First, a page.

If you thought raising livestock goes hand in hand with stomach-turning manure, repulsive smells, muck and slop, you need to visit one of the most innovative farms in not only the state but the nation, Homer Walden’s Sunnyside Farm in Newberry Township, York County. Sunnyside smells good- earthy, fruity, of turned over rich soil, fragrant blossoms, ripening fruit, warm animals, clean hay. Even though he has over a dozen pigs, half a dozen cows, and thousands of chickens, there is absolutely nothing offensive smelling on the farm. The secret- Homer MOVES all his animals every day onto a fresh patch of ground. It is a crazy and an amazing idea at the same time.
After spending much of his adult life earning a living as a pattern/model maker for Johns Hopkins Applied Physics Lab and then retiring, Homer’s wife, Dru Peters, asked him what he wanted to do next. He wanted to eat better. Become healthier. Pretty simple. But he too had jaded and misconceived ideas of what a livestock farm smelled like (STINK!) and what the tremendous work load was like. His childhood experiences with cows had left a bad taste in his mouth for 50+ years.
But he decided to employ his bright mind and keen imagination to make the work load lighter and pioneer a new way. And the results have been nothing short of amazing.
Homer & Dru bought the 13-acre farm in___, and began with only 50 birds. Now, after 3,000 chickens later, (plus many other creatures) he’s living his dream and he has turned into a real farmer, albeit not a normal one.
After walking the property for only a few minutes, Homer enthusiastically demonstrates for me how his moving pens work. He loops a section of rope around the back of his strong and trim body, braces his legs and gracefully pulls the entire rolling 10X12 foot pen 12 feet further down the row. The little piggies inside happily move along with their pen as the wheelbarrow tires rotate. You can see and hear their squealing excitement over the new greens to eat and the firm ground to dig up. They have left behind, in the 12 foot section, rich soil that looks as if a rotor tiller churned it up and is ready for planting. Oh, they also gave their beloved master a gift too- they fertilized it for him.
“Pulled pork” I call this, Homer laughs.
Homer moves these pigs two times a day and hence clears and cultivates 24 feet every day. And that’s just the pigs- he also moves turkeys and chickens down his rows, estimating approximately 750 animals are moved a day, actually before he gets his breakfast! Everything moves- nothing is stationary at Sunnyside.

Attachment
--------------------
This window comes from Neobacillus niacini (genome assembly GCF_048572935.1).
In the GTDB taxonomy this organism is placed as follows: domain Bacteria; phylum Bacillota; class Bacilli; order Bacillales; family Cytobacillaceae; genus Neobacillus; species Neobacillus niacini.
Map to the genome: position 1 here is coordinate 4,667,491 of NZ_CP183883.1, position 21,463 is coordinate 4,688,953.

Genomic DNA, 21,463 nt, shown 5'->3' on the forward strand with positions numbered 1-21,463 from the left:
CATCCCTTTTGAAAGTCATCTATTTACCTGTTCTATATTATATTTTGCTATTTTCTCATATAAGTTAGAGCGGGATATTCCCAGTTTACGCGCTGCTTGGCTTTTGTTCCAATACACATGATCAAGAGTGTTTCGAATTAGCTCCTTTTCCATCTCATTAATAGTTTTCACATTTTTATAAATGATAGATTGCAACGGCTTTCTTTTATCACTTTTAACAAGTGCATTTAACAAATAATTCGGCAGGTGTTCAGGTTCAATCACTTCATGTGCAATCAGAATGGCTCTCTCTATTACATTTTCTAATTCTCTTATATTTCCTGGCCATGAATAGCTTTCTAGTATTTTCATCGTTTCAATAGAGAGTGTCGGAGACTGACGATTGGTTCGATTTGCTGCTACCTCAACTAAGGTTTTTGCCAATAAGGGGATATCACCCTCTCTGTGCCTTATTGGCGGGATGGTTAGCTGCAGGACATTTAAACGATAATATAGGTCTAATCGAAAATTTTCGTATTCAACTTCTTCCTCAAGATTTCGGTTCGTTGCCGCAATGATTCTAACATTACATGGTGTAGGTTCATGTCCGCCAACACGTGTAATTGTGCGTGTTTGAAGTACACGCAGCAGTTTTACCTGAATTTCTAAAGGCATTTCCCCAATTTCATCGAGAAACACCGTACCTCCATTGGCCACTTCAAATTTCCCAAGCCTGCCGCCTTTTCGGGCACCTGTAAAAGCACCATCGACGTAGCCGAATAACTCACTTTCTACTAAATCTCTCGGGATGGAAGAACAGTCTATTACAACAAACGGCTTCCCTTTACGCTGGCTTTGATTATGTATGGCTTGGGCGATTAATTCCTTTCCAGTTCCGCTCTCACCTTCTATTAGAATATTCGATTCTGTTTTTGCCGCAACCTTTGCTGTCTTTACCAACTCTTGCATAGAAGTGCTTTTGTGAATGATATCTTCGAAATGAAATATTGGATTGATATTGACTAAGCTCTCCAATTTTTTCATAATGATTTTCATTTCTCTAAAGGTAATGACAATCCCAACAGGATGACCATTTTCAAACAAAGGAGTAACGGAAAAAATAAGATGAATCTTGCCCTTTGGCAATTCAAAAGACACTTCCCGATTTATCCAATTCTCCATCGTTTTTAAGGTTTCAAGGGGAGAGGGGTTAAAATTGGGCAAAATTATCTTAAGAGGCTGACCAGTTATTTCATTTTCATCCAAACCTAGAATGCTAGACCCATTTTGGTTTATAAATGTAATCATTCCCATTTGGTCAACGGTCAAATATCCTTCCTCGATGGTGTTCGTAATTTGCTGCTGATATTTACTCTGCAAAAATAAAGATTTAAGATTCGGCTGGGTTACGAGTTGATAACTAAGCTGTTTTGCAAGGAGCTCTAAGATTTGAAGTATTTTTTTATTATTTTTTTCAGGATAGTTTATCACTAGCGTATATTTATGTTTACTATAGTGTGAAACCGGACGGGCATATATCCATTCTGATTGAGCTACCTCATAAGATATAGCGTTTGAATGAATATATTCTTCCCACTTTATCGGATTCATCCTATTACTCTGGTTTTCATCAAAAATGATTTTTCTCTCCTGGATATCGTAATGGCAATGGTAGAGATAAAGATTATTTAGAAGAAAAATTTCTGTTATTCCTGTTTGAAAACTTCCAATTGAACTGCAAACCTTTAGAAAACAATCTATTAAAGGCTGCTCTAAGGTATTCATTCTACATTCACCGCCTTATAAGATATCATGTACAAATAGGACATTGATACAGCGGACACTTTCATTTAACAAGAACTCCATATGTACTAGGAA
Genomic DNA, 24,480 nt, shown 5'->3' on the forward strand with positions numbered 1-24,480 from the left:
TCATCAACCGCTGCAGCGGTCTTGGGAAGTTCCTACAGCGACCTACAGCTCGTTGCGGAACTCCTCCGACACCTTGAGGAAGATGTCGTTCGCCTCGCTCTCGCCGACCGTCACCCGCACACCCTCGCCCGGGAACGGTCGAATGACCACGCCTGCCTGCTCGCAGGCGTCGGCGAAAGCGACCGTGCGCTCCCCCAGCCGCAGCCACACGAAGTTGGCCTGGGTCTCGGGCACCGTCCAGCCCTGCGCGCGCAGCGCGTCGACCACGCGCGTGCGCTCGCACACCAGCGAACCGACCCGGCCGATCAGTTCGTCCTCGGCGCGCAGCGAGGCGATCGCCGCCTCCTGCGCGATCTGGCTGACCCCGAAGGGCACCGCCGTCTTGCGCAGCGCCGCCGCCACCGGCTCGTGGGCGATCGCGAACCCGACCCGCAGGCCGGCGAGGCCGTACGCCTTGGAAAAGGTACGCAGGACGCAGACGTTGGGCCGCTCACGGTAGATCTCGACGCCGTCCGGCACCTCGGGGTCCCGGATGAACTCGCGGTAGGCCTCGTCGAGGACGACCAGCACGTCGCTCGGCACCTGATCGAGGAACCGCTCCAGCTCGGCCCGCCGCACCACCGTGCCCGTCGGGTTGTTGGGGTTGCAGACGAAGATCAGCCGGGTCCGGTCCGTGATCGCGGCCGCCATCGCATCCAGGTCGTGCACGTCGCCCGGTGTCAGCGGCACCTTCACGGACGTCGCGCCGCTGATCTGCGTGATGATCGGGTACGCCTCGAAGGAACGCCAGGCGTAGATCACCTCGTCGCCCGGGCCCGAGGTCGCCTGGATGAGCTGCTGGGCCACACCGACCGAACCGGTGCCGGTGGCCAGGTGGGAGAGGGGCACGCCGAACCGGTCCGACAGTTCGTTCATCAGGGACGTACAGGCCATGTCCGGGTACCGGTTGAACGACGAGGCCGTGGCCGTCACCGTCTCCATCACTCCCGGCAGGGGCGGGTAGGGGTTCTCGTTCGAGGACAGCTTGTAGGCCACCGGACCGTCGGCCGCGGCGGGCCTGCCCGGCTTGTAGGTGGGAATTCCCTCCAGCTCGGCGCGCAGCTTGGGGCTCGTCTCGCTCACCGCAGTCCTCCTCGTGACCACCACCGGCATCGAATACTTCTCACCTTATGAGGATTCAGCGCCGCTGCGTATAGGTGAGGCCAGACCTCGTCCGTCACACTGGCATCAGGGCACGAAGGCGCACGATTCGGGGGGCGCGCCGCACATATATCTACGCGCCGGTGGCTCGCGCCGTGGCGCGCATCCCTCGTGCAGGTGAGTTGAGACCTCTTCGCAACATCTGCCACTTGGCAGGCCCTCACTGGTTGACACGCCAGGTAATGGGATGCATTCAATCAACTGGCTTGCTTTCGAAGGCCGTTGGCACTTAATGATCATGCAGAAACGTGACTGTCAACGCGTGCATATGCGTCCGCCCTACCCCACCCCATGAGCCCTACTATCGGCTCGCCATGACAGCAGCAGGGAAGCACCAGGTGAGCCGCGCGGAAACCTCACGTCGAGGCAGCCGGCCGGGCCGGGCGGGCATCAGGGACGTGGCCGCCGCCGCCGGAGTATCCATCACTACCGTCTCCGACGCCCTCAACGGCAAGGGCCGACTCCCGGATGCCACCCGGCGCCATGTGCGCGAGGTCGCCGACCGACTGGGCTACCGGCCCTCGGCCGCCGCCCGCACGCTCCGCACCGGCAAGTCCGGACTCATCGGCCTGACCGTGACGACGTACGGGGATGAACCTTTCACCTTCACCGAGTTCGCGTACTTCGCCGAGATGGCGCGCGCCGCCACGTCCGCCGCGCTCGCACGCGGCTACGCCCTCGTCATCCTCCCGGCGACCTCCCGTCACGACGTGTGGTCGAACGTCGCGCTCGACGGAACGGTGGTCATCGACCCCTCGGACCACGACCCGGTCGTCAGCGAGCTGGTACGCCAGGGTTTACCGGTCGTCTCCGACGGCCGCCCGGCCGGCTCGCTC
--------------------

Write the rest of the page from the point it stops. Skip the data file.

Because of his moving livestock, Homer NEVER has to mow, NEVER has to rototill, NEVER has to clear brush, NEVER has to cultivate, NEVER has to fertilize, NEVER has to weed. He NEVER burns fossil fuels. DOESN’T EVEN OWN a tractor.
The animals feast on bugs, worms, drink in fresh air and rain, and never wallow in their own feces. They have no need to escape. They love it in here. Farmers have always known that motion makes animals happier and healthier, coupled with access to fresh plants, nutrients and the ground. The animals are instrumental in turning Sunnyside Farm from a weed base to a grass base, allowing their owner to participate in workshops where he can help wanna-be’s learn to move livestock too.
Homer is very active in the Pennsylvania Association for Sustainable Agriculture (PASA). For over twenty years, this network of innovative farms, businesses and other outlets have been promoting and transforming agriculture and food systems in Pennsylvania in a way that improves the land and restores health and well-being for all citizens. PASA offers Field Days and Intensive Learning Programs throughout the year throughout the state where you can learn anything from making cheese to going solar to “moving livestock” at Sunnyside Farm. Every February, a conference is held in State College, entitled “Framing for the Future,” offering a dizzying array of workshops and seminars under one roof, led by movers and shakers like Homer.
The cool thing about PASA members is that they are so willing to share what they know. Homer uses his farm as a laboratory, to invent things. All his moving contraptions began as mechanical drawings on a drafting table. He designs devices to seed the ground quickly, how to recycle rainwater and have it automatically water the garden, how to charge batteries from a windmill, move pens, etc. Even his moveable pens can double as something else. When a light goes inside one, it becomes a moveable brooder. Homer likes when things serve several purposes.
Even though both he and his wife Dru came from completely different worlds (she was a copy editor for Prentice Publishing) they have always lived in rural areas and loved the natural life.